AM: What, if any, hardships have you faced, in the development of your business?

CC: You can definitely get discouraged pretty easily, because you don’t necessarily know if you’re being heard. Some blogs have tons of comments and ‘likes’ on Facebook. My readership tends to be very quiet. I see people coming to the blog everyday, but they don’t comment! I subscribe to various blogging networks that give advice on how to improve reader engagement, but my readers are still very quiet. I’ve come to accept that that’s who they are, and sometimes you have to do that, and roll with the punches.

I had a moment last summer. I said, “forget this” and was ready to shut it all down. I made a declaration that I was going to dial back my efforts because I was so sick of spending time on it, when it seemed that no one was listening. Then, I received an invitation for the blog to be featured in The Washingtonian, a widely-read publication that I love, and that made me feel better.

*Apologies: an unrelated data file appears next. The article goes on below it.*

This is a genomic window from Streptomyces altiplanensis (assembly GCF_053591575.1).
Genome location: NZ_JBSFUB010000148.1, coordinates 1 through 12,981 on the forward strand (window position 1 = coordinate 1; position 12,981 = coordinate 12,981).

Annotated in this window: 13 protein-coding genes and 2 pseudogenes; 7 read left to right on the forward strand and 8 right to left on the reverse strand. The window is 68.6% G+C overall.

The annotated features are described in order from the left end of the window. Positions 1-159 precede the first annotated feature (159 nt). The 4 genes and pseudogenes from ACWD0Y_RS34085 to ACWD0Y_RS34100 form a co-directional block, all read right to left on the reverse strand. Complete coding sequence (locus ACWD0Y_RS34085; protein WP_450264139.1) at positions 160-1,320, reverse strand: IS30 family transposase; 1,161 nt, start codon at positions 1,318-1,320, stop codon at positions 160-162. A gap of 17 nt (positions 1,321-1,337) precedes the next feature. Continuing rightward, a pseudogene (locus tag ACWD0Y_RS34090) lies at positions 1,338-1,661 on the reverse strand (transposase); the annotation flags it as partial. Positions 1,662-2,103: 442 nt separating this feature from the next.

There was another instance during that time that really reaffirmed why I was blogging in the first place.  I had friends contact me saying, “Hey, people are posting on your work on Facebook and they don’t even know that its you!” That was a real turning point for me.

AM: How have you been able to overcome these challenges?

CC: The events that occurred after I made the decision and declaration I discussed earlier. I saw them as a divine intervention. God saw me and gave me a boost of confidence! That little nudge of confidence made me believe that it’s worth pursuing. Thinking of that makes it less hard on nights when I’m staying up late, blogging.

AM: What advice do you have for other interested in your line of work?

CC: I definitely think you want to start before you’re ready. Give yourself deadlines.